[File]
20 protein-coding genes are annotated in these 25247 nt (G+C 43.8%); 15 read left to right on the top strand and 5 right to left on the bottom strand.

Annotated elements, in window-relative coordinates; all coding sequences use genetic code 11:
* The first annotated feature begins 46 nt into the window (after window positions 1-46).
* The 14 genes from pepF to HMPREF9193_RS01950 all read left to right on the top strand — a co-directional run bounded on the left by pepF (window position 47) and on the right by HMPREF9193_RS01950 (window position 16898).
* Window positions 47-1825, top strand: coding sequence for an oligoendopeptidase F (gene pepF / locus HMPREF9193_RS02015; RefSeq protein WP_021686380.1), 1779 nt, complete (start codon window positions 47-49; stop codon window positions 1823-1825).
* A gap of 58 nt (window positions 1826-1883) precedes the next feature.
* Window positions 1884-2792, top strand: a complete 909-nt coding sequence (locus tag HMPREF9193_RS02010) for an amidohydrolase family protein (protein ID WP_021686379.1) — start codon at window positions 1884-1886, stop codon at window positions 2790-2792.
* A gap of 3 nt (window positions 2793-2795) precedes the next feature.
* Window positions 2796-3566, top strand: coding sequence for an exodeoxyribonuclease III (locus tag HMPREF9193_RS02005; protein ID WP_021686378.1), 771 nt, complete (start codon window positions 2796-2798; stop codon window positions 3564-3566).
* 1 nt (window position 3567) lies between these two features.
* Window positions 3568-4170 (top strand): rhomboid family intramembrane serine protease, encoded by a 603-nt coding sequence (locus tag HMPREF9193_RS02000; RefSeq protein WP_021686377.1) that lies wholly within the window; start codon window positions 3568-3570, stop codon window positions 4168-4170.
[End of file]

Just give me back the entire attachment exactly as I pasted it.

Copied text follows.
20 protein-coding genes are annotated in these 25247 nt (G+C 43.8%); 15 read left to right on the top strand and 5 right to left on the bottom strand.

Annotated elements, in window-relative coordinates; all coding sequences use genetic code 11:
* The first annotated feature begins 46 nt into the window (after window positions 1-46).
* The 14 genes from pepF to HMPREF9193_RS01950 all read left to right on the top strand — a co-directional run bounded on the left by pepF (window position 47) and on the right by HMPREF9193_RS01950 (window position 16898).
* Window positions 47-1825, top strand: coding sequence for an oligoendopeptidase F (gene pepF / locus HMPREF9193_RS02015; RefSeq protein WP_021686380.1), 1779 nt, complete (start codon window positions 47-49; stop codon window positions 1823-1825).
* A gap of 58 nt (window positions 1826-1883) precedes the next feature.
* Window positions 1884-2792, top strand: a complete 909-nt coding sequence (locus tag HMPREF9193_RS02010) for an amidohydrolase family protein (protein ID WP_021686379.1) — start codon at window positions 1884-1886, stop codon at window positions 2790-2792.
* A gap of 3 nt (window positions 2793-2795) precedes the next feature.
* Window positions 2796-3566, top strand: coding sequence for an exodeoxyribonuclease III (locus tag HMPREF9193_RS02005; protein ID WP_021686378.1), 771 nt, complete (start codon window positions 2796-2798; stop codon window positions 3564-3566).
* 1 nt (window position 3567) lies between these two features.
* Window positions 3568-4170 (top strand): rhomboid family intramembrane serine protease, encoded by a 603-nt coding sequence (locus tag HMPREF9193_RS02000; RefSeq protein WP_021686377.1) that lies wholly within the window; start codon window positions 3568-3570, stop codon window positions 4168-4170.